Elizabeth Alexander October 23, 2009 Elizabeth Alexander, 81, passed away Friday in Winter Park, Florida, surrounded by her adoring family. Elizabeth led a full life as a devoted wife and loving mother of four, a woman deeply committed to helping others in her professional career as a social worker, and a lover of books and poetry and cooking. She was a gentle soul who was cherished by family and friends for her wonderful ways, her thirst for knowledge and personal growth, and a passion for sharing life's simple pleasures and finer things. Born in Elmira, NY, the daughter of James E. and Mabel Strates, Elizabeth's father was a Greek immigrant of proud Spartan descent who came to America in 1909. He worked a number of odd jobs before joining a carnival as "Strangler Lewis," a wrestler taking on all challengers in the athletic arena. He went on to acquire his own athletic sideshow and carnival, and in 1932 founded the James E. Strates Shows. To this day Strates Shows is a family-run business and remains America's only railroad carnival. The young Miss Strates often traveled the eastern seaboard by train with her family and the show's caravan of hundreds of carnival workers and entertainers. Along the way she befriended people from all walks of life throughout small towns and big cities during the post-depression and World War II eras. Her early life experiences and caring spirit compelled her to pursue a lifelong career helping those in need. Elizabeth obtained her high school diploma from The Convent School in Syracuse at age 16 and earned a BA in English Literature from Vassar College and a Master of Social Work degree from the University of Buffalo. While working as a counselor with the Veterans Administration Hospital in Syracuse, she met her future husband, Lee Alexander, who was attending Syracuse University College of Law. Lee Alexander went on to become Mayor of the City of Syracuse for 16 years. As president of the US Conference of Mayors and founder of the National Conference of Democratic Mayors, her husband was known as a champion for America's cities and campaigned for urban issues on the state and federal level. Elizabeth maintained a private counseling practice as a psychiatric social worker in Syracuse and later moved to Albany where she earned an MA in criminal justice at SUNY Albany. She then launched a second career as a probation program consultant with the New York State Division of Probation and Correctional Alternatives in Albany and Syracuse. She was a member of the Academy of Certified Social Workers and the National Association of Social Workers. A deeply spiritual woman and an avid reader, Elizabeth cherished her family Bible and collections of British mystery novels, poetry and literary classics and her beloved cookbooks. Her ever-growing library was as legendary as her well-stocked kitchen and passion for cooking for loved ones and guests. Like the woman herself, Elizabeth's home and table always bore generous gifts of thoughtful caring and heartfelt understated elegance. Above all, Elizabeth will be remembered most for her dedication to her family and the joy she brought to their lives of all who knew her. She was predeceased by her husband, Lee, in 1996; and half-sister, Onalee Jones. Surviving to cherish her memory are her sons, James (Janet) Alexander of Syracuse and Matthew (Lorraine) Alexander of Jamesville; and daughters, Rita Alexander of Florida and Anastasia Alexander of the United Kingdom. She will be especially missed by her grandchildren, Francis and Clara, Jack and Lee, and Quentin and Alexia. Her passing is deeply mourned by her brother, E. James (Phyllis) Strates; sister, Theodora Strates; brother-in-law, Christ Steve (Josephine) Alexander; and sister-in-law, Elbenicky Alcott. Numerous nephews and nieces also grieve her passing. Calling hours will be from 4 to 7 p.m. Friday at Farone & Son Funeral Home, 1500 Park Street, Syracuse. Funeral services will be at 10 a.m. Saturday at St. Sophia's Greek Orthodox Church, 325 Waring Road, DeWitt. Burial will be private. Donations, in lieu of flowers may be made to Syracuse Habitat for Humanity, 308 Otisco Street, Syracuse, NY 13204. Dignity Memorial Please sign the guestbook at syracuse.com/obits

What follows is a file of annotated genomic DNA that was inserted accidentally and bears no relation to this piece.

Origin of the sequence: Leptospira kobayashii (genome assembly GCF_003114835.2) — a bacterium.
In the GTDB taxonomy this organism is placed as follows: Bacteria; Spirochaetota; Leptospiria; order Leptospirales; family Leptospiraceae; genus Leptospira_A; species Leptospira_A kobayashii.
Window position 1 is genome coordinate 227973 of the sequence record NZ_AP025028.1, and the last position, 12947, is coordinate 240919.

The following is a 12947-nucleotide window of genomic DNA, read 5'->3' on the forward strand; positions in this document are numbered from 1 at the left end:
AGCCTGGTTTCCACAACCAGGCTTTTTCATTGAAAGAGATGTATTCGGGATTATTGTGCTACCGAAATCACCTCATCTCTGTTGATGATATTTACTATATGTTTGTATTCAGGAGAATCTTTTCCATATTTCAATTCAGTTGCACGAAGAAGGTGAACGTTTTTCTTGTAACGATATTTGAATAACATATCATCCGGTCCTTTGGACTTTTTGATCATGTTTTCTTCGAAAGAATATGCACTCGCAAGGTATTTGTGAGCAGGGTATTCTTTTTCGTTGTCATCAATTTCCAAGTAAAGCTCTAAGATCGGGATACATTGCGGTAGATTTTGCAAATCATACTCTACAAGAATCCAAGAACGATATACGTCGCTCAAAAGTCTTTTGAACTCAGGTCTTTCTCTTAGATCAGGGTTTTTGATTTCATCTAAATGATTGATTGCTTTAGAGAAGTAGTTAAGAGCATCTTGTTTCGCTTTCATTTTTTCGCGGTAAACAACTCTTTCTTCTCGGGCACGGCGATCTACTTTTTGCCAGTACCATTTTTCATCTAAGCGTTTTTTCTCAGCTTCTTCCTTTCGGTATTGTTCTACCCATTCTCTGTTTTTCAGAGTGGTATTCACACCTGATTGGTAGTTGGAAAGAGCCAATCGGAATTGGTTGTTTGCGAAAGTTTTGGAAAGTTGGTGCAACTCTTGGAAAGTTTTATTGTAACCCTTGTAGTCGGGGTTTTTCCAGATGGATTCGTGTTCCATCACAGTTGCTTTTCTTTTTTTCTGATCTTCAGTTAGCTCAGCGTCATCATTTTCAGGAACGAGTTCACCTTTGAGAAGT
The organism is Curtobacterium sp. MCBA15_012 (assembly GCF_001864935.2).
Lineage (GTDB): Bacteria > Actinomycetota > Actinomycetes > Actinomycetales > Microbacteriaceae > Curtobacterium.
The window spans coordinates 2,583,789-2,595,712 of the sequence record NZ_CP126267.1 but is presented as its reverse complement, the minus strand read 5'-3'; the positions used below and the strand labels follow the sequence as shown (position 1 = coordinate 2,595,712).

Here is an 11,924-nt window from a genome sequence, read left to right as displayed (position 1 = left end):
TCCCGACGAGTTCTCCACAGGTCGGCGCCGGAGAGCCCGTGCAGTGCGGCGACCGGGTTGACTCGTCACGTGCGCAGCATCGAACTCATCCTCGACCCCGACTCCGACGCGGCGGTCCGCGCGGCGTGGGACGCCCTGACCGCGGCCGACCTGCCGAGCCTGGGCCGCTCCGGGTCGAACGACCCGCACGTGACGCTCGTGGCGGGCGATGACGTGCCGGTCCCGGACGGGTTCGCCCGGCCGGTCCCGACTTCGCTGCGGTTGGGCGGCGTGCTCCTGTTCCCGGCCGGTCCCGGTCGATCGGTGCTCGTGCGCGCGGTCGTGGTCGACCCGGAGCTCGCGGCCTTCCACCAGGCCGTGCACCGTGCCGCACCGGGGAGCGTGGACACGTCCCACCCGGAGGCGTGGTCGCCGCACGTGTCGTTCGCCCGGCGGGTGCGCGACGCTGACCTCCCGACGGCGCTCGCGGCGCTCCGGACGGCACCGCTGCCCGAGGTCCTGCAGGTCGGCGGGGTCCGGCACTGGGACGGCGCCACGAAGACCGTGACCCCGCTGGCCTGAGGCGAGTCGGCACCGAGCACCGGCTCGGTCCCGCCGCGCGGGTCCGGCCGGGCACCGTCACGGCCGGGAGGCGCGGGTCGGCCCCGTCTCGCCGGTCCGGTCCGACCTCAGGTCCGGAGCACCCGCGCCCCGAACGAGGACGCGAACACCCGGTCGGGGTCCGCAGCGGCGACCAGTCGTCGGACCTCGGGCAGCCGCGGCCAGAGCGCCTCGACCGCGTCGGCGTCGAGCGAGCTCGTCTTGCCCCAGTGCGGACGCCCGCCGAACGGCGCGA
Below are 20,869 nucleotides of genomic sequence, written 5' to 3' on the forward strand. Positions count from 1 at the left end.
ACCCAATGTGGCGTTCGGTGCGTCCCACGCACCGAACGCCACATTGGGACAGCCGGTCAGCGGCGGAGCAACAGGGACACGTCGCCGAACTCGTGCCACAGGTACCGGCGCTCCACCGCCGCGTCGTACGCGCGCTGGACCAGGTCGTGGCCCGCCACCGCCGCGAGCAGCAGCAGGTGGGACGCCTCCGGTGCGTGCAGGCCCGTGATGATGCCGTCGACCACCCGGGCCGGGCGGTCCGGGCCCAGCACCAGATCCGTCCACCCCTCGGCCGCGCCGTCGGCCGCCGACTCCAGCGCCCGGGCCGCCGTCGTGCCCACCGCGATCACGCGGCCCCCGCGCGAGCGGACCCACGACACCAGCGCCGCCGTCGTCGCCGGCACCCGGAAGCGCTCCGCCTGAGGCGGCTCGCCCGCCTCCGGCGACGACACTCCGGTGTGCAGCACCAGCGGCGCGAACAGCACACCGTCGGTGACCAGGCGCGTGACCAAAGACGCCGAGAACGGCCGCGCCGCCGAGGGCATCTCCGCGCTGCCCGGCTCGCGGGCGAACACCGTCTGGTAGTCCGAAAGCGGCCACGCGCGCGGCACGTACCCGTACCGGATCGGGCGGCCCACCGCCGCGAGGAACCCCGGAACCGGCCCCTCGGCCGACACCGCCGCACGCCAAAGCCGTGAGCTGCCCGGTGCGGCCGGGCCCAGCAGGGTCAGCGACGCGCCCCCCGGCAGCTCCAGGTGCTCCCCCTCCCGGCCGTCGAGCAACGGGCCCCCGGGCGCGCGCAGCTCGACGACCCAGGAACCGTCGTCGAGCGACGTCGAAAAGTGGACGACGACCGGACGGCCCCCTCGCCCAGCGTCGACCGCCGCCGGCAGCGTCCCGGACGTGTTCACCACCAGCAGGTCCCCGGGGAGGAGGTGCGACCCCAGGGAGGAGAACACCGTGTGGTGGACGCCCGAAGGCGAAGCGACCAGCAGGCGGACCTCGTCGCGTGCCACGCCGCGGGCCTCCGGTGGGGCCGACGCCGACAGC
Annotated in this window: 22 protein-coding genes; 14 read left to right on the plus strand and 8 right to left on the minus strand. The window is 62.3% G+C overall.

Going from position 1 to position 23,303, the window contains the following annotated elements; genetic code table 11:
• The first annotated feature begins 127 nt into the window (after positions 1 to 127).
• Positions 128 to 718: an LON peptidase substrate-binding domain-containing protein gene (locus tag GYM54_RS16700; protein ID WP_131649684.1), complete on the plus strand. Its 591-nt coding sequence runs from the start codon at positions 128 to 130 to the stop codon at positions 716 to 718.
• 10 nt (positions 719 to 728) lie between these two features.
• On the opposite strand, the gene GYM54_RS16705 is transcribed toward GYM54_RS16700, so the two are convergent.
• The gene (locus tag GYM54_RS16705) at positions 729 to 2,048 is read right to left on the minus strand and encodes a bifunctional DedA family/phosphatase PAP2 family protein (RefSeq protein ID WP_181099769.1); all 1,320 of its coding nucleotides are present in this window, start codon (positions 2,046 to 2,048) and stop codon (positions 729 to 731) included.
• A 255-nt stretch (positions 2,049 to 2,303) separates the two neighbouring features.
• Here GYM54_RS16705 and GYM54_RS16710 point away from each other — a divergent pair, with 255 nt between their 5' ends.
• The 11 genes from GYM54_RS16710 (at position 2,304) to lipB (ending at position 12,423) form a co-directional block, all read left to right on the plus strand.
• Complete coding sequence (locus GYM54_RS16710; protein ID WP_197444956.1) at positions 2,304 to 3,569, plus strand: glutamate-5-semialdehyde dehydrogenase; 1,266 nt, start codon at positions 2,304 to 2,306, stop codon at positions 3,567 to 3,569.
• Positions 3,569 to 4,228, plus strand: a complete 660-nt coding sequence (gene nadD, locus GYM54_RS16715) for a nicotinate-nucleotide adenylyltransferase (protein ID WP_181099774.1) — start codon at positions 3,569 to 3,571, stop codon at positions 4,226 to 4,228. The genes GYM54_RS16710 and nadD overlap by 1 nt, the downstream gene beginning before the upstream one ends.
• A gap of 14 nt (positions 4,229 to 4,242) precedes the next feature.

Published by Syracuse Post Standard on Oct. 29, 2009.